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ERIC SONDHEIMER / ON HIGH SCHOOLS

Dorsey defense is the difference against Crenshaw

The Dons defeat the Cougars, 7-6, and take control in the Coliseum League.

November 03, 2011|Eric Sondheimer

If Dorsey Coach Paul Knox ever decided to put white stickers on the helmets of players who record sacks, the green that covers defensive end Jeremiah Allison's helmet would disappear.

Fifty-seven times Allison has dropped quarterbacks in his varsity career, and the only statistic more impressive than that is Allison's record of having never received a grade other than A on his report card in high school.

His all-out pursuit of quarterbacks is contagious for a Dorsey defensive unit that proved Thursday night that it ranks as the best in the City Section after recording six sacks to help the Dons pull out a 7-6 victory over Crenshaw that clinched Dorsey at least a share of the Coliseum League title.

"If you don't block him with two people, you're asking for problems," Knox said. "He's just a relentless player."

Allison had only one sack on the night, but three times Crenshaw players were called for holding penalties trying to block him, and another time he forced an intentional-grounding penalty.

"The defense stopped them every time we needed a stop," Dorsey safety Jaydon Mickens said.

Max Lyons of Dorsey scored on a two-yard touchdown run with 4 minutes 38 seconds left in the first half for a 7-0 lead. Crenshaw closed to 7-6 with 4:59 left in the third quarter on a 25-yard touchdown reception by Andre Edwards, but the extra-point attempt was no good.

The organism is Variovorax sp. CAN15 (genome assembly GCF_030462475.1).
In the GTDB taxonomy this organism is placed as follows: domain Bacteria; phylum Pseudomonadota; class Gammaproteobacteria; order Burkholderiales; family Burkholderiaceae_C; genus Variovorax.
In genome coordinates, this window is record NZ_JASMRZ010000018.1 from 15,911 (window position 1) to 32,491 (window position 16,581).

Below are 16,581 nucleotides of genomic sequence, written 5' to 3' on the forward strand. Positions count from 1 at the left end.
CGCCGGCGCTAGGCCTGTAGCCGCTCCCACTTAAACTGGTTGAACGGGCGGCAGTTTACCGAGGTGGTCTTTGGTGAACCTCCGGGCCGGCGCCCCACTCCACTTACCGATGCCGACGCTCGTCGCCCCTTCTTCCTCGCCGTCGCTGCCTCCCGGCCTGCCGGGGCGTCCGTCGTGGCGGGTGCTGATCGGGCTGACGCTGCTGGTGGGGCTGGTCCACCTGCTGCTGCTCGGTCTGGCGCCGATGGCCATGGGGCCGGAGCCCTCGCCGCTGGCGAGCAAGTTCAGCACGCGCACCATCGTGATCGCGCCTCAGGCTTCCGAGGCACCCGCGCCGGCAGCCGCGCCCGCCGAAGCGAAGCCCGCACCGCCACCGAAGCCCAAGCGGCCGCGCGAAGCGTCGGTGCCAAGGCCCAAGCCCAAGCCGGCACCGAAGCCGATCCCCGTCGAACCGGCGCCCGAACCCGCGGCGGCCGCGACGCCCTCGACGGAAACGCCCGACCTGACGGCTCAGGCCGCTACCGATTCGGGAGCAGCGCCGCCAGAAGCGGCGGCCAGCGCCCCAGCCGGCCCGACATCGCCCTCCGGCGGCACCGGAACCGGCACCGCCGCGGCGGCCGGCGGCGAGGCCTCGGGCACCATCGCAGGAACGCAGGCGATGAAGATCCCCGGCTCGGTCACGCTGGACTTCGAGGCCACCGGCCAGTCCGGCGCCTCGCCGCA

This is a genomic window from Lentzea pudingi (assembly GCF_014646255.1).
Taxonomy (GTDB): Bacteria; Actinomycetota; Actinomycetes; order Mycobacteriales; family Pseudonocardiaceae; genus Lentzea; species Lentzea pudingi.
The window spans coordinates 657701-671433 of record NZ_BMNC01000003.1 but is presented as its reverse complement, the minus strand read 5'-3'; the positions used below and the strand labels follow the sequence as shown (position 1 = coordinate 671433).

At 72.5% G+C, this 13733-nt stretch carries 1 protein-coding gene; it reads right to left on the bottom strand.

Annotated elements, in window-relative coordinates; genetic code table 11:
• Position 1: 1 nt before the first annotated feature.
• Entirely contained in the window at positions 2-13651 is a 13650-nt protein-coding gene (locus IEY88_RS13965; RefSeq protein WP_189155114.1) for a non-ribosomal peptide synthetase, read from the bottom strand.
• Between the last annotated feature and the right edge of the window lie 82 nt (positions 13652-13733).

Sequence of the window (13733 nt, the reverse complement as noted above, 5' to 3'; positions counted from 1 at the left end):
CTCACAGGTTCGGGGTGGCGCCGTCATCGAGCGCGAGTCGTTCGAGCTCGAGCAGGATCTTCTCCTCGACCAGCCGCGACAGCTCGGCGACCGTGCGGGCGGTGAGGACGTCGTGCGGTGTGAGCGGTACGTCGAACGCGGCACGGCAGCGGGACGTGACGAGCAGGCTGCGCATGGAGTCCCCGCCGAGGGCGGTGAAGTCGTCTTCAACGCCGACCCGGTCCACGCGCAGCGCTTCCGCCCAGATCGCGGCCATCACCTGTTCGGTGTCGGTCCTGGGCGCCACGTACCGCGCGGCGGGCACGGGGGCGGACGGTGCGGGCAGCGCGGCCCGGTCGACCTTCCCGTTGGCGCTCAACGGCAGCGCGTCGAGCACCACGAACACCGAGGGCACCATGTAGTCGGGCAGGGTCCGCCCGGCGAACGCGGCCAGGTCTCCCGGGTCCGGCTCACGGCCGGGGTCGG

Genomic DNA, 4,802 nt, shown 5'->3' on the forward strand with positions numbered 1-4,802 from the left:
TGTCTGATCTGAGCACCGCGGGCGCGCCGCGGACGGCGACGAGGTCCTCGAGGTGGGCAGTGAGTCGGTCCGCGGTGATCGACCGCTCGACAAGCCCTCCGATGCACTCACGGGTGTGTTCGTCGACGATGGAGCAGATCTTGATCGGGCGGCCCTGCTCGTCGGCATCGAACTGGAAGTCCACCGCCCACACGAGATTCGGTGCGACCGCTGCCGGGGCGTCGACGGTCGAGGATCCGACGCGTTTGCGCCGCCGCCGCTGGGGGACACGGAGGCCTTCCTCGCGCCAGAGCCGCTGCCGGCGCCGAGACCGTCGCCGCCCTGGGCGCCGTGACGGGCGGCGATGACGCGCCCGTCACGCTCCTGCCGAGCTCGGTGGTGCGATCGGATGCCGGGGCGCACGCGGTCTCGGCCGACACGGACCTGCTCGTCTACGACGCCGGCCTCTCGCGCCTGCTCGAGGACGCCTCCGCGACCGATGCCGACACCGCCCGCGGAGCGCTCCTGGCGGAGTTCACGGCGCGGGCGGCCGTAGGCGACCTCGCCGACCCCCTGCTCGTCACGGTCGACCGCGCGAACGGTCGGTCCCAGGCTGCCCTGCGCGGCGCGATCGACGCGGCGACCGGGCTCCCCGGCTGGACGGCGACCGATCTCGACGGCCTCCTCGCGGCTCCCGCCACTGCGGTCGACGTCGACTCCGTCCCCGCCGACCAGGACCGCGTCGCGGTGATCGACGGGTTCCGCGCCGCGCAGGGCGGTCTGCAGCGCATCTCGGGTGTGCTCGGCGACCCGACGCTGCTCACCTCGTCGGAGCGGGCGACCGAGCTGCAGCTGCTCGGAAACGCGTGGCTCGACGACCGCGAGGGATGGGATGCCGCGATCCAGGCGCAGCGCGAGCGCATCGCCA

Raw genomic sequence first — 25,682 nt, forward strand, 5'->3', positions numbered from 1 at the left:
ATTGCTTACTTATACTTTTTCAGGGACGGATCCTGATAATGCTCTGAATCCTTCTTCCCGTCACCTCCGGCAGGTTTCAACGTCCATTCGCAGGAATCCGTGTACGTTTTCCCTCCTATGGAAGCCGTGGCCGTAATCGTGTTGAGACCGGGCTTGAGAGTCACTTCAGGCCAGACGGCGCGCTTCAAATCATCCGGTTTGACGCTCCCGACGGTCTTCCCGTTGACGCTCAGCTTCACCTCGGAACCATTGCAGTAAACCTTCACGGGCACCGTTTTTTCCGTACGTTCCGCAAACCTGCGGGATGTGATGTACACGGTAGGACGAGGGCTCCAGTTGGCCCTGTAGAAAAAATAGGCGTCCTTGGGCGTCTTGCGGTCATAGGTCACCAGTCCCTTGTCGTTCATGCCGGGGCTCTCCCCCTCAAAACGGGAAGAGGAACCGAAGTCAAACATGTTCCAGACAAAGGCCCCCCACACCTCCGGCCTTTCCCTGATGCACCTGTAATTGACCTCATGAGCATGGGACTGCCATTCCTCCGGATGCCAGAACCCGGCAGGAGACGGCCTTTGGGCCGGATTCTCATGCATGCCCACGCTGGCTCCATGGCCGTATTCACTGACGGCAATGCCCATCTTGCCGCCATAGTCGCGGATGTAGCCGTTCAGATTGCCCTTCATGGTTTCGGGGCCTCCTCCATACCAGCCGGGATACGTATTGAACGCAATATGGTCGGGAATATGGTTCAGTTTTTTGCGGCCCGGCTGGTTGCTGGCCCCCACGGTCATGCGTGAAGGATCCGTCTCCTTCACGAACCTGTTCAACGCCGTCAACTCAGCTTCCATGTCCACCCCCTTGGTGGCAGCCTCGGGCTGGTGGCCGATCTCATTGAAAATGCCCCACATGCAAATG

And when the Cougars (5-3, 3-1) failed on a 25-yard field-goal attempt with 9:57 left, they saw their last good scoring opportunity vanish in a game in which both teams were whistled for more than 100 yards in penalties.

There were outstanding individual efforts. Crenshaw quarterback Jerry McConico showed toughness while enduring the Dons' pass rush. He finished with 273 yards passing. Crenshaw junior receiver Dominique Hatfield gave every indication he's a future All-City player, catching nine passes for 142 yards.

Dorsey punter Michael Robert was his team's unsung hero. He kept kicking the Dons (8-1, 4-0) out of trouble, including punts of 47, 44, 49 and 44 yards.

How big is the Dorsey-Crenshaw football game?

"It's bigger than UCLA-USC," Tampa Bay Buccaneers defensive tackle Brian Price told me earlier in the week by phone. Price played at Crenshaw and UCLA.

Dorsey hadn't beaten the Cougars since 2006 and was demolished last season, 53-12, so the Dons' hunger for a victory was immense.

Traffic police were out in force 31/2 hours before game time at Crenshaw. A street was closed off to double-park cars. People lined up to buy tickets by the dozens.

This time, the Dons' defense came through again and again.

eric.sondheimer@latimes.com

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